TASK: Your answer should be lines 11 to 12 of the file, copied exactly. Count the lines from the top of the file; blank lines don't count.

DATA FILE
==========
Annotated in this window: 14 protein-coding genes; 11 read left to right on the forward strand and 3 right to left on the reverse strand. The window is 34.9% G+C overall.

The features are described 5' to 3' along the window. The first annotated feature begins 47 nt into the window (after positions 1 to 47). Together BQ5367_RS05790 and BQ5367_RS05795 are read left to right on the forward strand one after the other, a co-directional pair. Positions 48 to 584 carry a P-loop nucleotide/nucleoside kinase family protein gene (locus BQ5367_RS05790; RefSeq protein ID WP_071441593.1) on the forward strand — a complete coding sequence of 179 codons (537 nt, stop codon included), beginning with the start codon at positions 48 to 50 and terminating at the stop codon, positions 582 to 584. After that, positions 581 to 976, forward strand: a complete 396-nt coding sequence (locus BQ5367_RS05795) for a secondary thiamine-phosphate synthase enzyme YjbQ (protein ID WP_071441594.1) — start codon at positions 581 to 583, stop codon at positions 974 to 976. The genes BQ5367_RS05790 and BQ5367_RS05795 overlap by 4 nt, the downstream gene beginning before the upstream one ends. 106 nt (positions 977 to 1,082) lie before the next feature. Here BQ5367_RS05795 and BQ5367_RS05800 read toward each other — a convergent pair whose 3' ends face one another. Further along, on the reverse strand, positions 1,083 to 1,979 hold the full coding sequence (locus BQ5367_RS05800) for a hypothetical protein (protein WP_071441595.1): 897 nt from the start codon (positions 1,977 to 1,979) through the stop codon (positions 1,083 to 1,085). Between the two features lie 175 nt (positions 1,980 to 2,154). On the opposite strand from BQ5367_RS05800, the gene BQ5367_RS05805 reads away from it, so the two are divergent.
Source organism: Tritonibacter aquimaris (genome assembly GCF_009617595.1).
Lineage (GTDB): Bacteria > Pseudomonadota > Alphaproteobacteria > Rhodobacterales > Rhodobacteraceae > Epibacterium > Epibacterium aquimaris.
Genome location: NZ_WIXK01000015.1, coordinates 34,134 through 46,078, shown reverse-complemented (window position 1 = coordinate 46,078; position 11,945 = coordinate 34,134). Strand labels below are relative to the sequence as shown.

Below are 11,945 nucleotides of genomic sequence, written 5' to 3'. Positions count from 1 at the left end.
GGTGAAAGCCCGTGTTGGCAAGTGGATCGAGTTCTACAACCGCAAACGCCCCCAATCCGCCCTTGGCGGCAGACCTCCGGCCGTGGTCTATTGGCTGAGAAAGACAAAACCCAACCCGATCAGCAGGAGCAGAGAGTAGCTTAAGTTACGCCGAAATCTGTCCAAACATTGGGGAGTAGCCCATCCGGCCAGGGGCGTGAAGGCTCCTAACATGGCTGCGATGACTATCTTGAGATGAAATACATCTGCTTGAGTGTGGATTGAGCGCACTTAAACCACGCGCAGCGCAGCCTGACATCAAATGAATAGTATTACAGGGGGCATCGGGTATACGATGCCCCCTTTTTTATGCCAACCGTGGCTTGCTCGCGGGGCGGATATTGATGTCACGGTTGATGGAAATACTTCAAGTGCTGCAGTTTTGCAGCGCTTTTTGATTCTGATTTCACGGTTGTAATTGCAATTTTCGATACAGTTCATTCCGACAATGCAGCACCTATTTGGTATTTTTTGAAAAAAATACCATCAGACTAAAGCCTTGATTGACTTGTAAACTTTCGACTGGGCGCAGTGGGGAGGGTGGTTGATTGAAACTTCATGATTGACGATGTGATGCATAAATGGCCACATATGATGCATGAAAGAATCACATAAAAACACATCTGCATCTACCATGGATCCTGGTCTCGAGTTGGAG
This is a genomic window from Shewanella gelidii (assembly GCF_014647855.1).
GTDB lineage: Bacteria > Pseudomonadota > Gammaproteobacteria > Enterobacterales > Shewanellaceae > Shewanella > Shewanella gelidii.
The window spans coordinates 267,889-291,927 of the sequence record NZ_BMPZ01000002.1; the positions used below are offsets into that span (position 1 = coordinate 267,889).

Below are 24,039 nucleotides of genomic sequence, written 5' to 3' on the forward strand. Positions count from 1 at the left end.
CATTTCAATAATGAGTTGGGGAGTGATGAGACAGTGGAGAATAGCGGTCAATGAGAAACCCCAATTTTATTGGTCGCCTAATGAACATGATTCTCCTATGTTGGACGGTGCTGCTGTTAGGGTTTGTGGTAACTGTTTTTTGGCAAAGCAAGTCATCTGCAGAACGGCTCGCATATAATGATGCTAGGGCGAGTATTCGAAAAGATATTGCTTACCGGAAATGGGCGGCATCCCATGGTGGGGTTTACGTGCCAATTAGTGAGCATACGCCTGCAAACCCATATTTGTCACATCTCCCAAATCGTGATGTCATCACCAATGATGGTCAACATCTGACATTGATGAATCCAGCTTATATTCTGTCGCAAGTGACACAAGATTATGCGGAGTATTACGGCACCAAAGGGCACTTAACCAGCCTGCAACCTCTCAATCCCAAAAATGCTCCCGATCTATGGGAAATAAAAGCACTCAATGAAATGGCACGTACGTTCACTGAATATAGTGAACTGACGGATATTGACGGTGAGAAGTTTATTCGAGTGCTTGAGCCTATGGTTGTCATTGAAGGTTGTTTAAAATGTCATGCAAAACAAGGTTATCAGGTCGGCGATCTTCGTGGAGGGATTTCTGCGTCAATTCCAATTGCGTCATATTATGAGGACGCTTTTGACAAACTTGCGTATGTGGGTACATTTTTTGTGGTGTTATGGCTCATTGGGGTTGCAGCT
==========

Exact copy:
Below are 24,039 nucleotides of genomic sequence, written 5' to 3' on the forward strand. Positions count from 1 at the left end.
CATTTCAATAATGAGTTGGGGAGTGATGAGACAGTGGAGAATAGCGGTCAATGAGAAACCCCAATTTTATTGGTCGCCTAATGAACATGATTCTCCTATGTTGGACGGTGCTGCTGTTAGGGTTTGTGGTAACTGTTTTTTGGCAAAGCAAGTCATCTGCAGAACGGCTCGCATATAATGATGCTAGGGCGAGTATTCGAAAAGATATTGCTTACCGGAAATGGGCGGCATCCCATGGTGGGGTTTACGTGCCAATTAGTGAGCATACGCCTGCAAACCCATATTTGTCACATCTCCCAAATCGTGATGTCATCACCAATGATGGTCAACATCTGACATTGATGAATCCAGCTTATATTCTGTCGCAAGTGACACAAGATTATGCGGAGTATTACGGCACCAAAGGGCACTTAACCAGCCTGCAACCTCTCAATCCCAAAAATGCTCCCGATCTATGGGAAATAAAAGCACTCAATGAAATGGCACGTACGTTCACTGAATATAGTGAACTGACGGATATTGACGGTGAGAAGTTTATTCGAGTGCTTGAGCCTATGGTTGTCATTGAAGGTTGTTTAAAATGTCATGCAAAACAAGGTTATCAGGTCGGCGATCTTCGTGGAGGGATTTCTGCGTCAATTCCAATTGCGTCATATTATGAGGACGCTTTTGACAAACTTGCGTATGTGGGTACATTTTTTGTGGTGTTATGGCTCATTGGGGTTGCAGCT